Please use this identifier to cite or link to this item: http://buratest.brunel.ac.uk/handle/2438/9003
Title: The case for a dual-process theory of transitive reasoning
Authors: Wright, BC
Keywords: Children's reasoning;Deduction;Dual-process theory;Neuroscience;Non-human cognition;Transitive inference
Issue Date: 2012
Publisher: Elsevier
Citation: Developmental Review, 32(2), 89 - 124, 2012
Abstract: Ever since its popularisation by Piaget around 60 years ago, transitive reasoning (deductively-inferring A > C from premises A > B and B > C) has been of psychological interest both as a mental phenomenon and as a tool in areas of psychological discourse. However, the focus of interest in it has shifted periodically first from child development, to learning disability, to non-humans and currently to cognitive and clinical neuroscience. Crucially, such shifts have always been plagued by one core question – the question of which of two competing paradigms (extensive-training paradigm versus non-training paradigm) is valid for assessing transitive reasoning as originally conceived in Piagetian research. The continued avoidance of this question potentially undermines several important findings recently reported: Such as about exactly what is involved in deducing transitive inferences, which brain regions are critical for reaching transitive inference, and what links exist between weakened deductive transitivity and mental illnesses like schizophrenia. Here, we offer the view that both of the competing paradigms are indexing transitivity, but each one tends to tap a different aspect of it. Then, we summarise studies from child and adult cognitive psychology, disabilities research, and from cognitive neuroscience. These, together with studies of non-human reasoning, seem to afford a theory of transitive reasoning that has two major components; one deductive but the other associative. It is proposed that only a dual-process theory of transitivity (having analytic versus intuitive routes approximate to deductive versus associative processing respectively) can account both for the variety of findings and the apparently-disparate paradigms. However, fuzzy-trace theory (“Gist” processes and representations), if not already embodying such a dual-process theory, will need to be incorporated into any complete theory.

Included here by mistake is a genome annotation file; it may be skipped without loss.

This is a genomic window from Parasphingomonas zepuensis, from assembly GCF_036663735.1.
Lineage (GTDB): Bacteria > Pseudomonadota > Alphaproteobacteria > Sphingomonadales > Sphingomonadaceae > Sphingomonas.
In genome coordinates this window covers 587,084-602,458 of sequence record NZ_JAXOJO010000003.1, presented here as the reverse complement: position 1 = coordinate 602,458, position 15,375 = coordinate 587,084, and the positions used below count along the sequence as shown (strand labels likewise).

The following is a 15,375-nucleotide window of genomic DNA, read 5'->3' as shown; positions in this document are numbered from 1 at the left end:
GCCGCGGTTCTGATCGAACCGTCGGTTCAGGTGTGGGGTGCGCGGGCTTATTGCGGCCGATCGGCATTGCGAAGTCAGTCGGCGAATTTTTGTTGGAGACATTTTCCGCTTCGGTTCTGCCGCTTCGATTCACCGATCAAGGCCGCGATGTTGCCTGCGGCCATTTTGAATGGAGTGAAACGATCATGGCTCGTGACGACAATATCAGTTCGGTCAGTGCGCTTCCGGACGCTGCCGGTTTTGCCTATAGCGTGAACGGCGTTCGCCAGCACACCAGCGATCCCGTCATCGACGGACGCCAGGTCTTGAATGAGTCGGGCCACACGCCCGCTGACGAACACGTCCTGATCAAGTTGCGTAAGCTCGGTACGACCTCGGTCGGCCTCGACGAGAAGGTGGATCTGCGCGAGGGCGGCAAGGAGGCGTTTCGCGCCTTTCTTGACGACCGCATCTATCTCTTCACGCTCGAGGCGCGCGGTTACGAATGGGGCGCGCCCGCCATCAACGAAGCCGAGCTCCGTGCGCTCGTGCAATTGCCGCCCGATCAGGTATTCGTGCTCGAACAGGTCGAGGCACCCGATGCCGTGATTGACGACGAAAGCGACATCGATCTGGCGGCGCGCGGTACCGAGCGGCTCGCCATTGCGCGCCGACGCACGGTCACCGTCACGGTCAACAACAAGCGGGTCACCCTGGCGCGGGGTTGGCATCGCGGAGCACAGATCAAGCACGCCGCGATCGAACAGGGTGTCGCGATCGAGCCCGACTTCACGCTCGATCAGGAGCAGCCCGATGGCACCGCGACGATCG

Description: This is the post-print version of the final paper published in Developmental Review. The published article is available from the link below. Changes resulting from the publishing process, such as peer review, editing, corrections, structural formatting, and other quality control mechanisms may not be reflected in this document. Changes may have been made to this work since it was submitted for publication. Copyright @ 2012 Elsevier B.V.
URI: http://www.sciencedirect.com/science/article/pii/S0273229712000111
http://bura.brunel.ac.uk/handle/2438/9003
DOI: http://dx.doi.org/10.1016/j.dr.2012.04.001
ISSN: 0273-2297
Appears in Collections:Psychology
Dept of Life Sciences Research Papers

Files in This Item:
File Description SizeFormat 
Fulltext.pdf249.33 kBAdobe PDFView/Open


Items in BURA are protected by copyright, with all rights reserved, unless otherwise indicated.